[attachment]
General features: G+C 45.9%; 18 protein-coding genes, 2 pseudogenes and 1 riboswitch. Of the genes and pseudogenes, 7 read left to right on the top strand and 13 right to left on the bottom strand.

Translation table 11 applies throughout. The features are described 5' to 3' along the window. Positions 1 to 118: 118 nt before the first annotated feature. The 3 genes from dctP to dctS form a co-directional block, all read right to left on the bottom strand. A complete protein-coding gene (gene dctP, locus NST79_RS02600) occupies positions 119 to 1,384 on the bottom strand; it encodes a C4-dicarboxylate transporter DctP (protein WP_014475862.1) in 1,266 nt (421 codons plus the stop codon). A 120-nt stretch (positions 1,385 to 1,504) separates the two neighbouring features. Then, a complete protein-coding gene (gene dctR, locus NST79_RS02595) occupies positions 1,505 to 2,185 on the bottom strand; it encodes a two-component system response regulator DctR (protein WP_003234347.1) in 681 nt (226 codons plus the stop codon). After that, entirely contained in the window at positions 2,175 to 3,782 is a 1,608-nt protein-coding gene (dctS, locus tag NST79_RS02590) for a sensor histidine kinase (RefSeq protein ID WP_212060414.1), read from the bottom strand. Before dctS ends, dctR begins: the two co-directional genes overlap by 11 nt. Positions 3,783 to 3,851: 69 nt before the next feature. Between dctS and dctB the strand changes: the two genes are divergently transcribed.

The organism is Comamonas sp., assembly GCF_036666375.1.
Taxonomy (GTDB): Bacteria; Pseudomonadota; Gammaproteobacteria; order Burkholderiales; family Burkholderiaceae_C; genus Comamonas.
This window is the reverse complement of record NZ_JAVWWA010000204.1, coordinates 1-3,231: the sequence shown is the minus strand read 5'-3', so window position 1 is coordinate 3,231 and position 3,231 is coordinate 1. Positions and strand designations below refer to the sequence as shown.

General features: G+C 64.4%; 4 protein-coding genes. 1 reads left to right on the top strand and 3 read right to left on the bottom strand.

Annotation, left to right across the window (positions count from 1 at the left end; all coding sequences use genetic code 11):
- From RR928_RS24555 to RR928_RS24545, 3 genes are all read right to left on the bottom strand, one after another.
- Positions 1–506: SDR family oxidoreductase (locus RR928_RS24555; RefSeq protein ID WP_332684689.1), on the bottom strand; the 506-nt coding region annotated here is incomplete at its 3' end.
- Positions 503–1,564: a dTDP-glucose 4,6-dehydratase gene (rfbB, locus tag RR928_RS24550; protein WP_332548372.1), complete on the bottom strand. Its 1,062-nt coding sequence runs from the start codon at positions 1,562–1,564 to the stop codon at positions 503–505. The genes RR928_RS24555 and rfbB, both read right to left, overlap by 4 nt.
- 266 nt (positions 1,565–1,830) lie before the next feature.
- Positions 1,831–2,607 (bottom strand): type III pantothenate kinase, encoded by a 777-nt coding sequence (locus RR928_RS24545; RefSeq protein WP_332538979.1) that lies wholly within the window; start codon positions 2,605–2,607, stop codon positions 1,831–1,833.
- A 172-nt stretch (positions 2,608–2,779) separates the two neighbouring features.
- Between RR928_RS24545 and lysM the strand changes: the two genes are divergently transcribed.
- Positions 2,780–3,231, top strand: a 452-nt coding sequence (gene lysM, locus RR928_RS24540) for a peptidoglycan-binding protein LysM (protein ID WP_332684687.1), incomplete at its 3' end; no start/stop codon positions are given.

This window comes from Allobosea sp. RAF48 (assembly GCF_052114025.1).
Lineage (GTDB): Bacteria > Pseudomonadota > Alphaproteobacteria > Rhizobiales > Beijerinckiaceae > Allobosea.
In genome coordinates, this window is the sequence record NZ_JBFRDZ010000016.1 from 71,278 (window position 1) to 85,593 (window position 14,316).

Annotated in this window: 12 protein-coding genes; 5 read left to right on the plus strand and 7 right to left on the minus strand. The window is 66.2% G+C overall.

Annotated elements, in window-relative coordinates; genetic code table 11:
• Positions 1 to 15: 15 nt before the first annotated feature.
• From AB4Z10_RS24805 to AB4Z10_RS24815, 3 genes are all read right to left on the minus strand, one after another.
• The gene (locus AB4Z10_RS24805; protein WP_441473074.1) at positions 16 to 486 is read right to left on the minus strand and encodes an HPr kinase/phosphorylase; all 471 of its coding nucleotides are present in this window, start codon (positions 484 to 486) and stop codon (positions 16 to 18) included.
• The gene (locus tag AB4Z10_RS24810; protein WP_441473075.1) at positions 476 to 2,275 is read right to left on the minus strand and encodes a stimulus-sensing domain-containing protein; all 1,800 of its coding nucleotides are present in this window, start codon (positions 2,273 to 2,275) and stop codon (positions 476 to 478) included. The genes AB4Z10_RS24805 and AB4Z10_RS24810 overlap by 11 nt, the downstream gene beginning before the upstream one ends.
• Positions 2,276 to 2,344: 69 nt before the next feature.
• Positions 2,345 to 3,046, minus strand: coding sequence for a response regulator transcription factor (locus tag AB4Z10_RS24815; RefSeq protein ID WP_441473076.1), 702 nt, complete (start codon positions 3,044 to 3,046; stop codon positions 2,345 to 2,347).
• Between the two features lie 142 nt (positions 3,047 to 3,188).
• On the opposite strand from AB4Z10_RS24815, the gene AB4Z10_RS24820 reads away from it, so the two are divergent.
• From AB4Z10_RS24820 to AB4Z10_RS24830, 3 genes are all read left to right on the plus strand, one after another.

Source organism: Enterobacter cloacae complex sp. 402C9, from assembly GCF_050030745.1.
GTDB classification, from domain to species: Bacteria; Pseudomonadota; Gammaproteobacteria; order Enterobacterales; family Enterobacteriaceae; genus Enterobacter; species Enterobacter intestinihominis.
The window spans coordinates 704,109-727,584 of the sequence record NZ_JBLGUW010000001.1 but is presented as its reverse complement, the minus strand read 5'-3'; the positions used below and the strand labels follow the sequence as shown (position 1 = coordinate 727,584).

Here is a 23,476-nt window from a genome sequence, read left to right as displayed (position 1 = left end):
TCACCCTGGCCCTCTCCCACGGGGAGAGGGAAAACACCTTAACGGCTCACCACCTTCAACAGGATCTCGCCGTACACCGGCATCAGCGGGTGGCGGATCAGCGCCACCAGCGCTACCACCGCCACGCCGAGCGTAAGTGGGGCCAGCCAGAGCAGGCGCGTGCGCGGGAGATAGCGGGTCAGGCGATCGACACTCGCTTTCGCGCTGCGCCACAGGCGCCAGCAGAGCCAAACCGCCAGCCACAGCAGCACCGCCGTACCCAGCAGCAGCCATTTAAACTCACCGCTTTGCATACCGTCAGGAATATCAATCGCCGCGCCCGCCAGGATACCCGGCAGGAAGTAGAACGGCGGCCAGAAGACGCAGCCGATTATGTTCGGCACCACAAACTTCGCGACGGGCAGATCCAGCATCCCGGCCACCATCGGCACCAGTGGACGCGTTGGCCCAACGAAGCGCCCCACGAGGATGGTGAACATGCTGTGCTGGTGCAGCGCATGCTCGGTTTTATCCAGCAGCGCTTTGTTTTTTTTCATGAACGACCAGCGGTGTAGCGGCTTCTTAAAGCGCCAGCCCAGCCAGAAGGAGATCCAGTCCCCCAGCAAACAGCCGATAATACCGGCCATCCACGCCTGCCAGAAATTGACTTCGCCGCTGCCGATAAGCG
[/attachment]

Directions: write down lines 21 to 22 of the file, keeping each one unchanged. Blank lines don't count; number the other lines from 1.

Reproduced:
• Positions 1 to 15: 15 nt before the first annotated feature.
• From AB4Z10_RS24805 to AB4Z10_RS24815, 3 genes are all read right to left on the minus strand, one after another.